A few hours ago the Soyuz MS-17 spacecraft was launched from the Baikonur Cosmodrome in Kazakhstan and after a little more than three hours reached the International Space Station with three astronauts on board. For the first time, the ultra-fast route was used which halves the journey duration. In the period preceding a launch, it’s normal for astronauts and cosmonauts to remain in quarantine. In this case it was also extended to the personnel who managed the launch, with limits to the people who could have been in Baikonur.
The three new members of the crew of the International Space Station, who complete the crew of Expedition 63 are:
Sergey Nikolayevich Ryzhikov. Born on August 19, 1974 in Bugulma, in the then USSR and today in the Russian Federation Republic of Tatarstan, is a graduate of Kacha Air Force School in 1996. After serving as a pilot and later as head of a fighter regiment, in 2006 he was selected as a cosmonaut candidate. He was already on the International Space Station as part of Expedition 49/50 that ended with his return to Earth on April 10, 2017.
Kathleen Hallisey “Kate” Rubins. Born on October 14, 1978 in Farmington, Connecticut, USS, she earned a Bachelor of Science in molecular biology at the University of California at San Diego and a Ph.D. in cancer biology at Stanford University. After conducting various researches in the field of biology connected to various diseases, in 2009 she was selected as an astronaut candidate by NASA. She was already on the International Space Station as part of Expedition 48/49 that ended with her return to Earth on October 30, 2016.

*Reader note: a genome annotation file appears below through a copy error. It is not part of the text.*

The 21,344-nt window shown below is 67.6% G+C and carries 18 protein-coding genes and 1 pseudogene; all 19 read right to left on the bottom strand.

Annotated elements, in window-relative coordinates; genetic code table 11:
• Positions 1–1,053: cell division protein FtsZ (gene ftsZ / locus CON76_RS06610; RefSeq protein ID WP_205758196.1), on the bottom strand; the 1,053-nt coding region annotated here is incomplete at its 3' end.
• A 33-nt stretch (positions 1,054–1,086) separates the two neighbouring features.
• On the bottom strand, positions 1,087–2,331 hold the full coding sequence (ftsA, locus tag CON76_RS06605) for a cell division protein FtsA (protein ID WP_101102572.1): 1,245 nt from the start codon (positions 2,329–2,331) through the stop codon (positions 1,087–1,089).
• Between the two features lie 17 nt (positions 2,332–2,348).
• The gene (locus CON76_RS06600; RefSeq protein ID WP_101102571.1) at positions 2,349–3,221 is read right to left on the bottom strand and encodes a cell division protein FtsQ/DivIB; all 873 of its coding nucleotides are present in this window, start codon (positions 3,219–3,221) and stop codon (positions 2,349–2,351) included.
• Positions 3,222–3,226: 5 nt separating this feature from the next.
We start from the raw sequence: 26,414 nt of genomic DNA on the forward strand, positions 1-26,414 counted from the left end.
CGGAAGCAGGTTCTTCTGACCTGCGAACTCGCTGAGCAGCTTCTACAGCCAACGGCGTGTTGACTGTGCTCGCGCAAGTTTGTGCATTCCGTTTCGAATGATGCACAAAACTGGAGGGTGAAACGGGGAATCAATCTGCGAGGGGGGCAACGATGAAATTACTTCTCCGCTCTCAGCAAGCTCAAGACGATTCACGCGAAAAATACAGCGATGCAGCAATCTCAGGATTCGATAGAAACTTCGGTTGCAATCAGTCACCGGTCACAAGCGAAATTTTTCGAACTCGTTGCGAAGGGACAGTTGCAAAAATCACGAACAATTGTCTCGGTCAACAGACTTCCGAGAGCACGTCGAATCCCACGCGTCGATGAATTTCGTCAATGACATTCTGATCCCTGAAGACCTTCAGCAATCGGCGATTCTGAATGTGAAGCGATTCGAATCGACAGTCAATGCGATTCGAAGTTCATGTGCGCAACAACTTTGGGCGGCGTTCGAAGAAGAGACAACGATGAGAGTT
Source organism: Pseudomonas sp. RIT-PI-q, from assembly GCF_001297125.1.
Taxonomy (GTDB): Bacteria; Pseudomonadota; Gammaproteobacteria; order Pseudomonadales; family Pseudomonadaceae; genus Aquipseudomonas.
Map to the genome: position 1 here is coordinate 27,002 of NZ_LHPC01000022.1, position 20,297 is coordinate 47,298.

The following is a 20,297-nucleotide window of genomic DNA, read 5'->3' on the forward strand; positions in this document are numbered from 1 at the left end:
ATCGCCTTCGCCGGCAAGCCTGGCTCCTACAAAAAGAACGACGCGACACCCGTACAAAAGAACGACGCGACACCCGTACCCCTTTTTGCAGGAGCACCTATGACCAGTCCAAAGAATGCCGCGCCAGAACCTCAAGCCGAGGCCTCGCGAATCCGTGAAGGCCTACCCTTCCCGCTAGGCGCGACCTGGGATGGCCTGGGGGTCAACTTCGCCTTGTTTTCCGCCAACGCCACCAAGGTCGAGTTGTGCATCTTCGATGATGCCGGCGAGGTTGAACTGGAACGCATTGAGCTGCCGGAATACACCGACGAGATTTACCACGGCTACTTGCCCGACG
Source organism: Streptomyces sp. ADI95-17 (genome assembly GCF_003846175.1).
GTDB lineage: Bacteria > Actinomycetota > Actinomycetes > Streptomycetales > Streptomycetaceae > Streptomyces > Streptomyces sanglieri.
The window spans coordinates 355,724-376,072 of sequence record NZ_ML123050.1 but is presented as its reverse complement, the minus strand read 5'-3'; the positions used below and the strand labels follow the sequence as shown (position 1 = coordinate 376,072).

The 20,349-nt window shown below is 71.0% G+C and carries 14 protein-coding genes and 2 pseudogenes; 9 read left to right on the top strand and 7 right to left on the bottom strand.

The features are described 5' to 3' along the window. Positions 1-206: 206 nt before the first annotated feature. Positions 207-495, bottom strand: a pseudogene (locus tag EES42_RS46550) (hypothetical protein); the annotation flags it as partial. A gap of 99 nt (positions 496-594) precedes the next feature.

Sergey Vladimirvich Kud-Sverchkov. Born in Baikonur, then USSR and now Kazakhstan, he earned a degree in rocket engineering from Moscow State Technical University (MGTU). After working for RSC Energia for a few years as an engineer, he was selected as a cosmonaut candidate in 2008. In 2012 he became a test cosmonaut for Roscosmos. He’s on its first space mission.
The turnover of the crew of the International Space Station continues to be a bit out of the ordinary because there’s some delay in the launch of the Crew Dragon spacecraft, this time following a problem detected with the engines of another Falcon 9 rocket that convinced Elon Musk’s staff to carry out further check-ups. The crew members who were already on board the Station are scheduled to return to Earth on October 21, while the ones who have just arrived are scheduled to return on April 17, 2021.
The first launch of a Soyuz spacecraft on an ultra-fast route is in NASA’s plans the last to carry American astronauts. The cost of the “ticket” had now exceeded $90 millions per astronaut and, apart from possible problems with the rockets, at least the Crew Dragon spacecraft should at last begin normal transport service.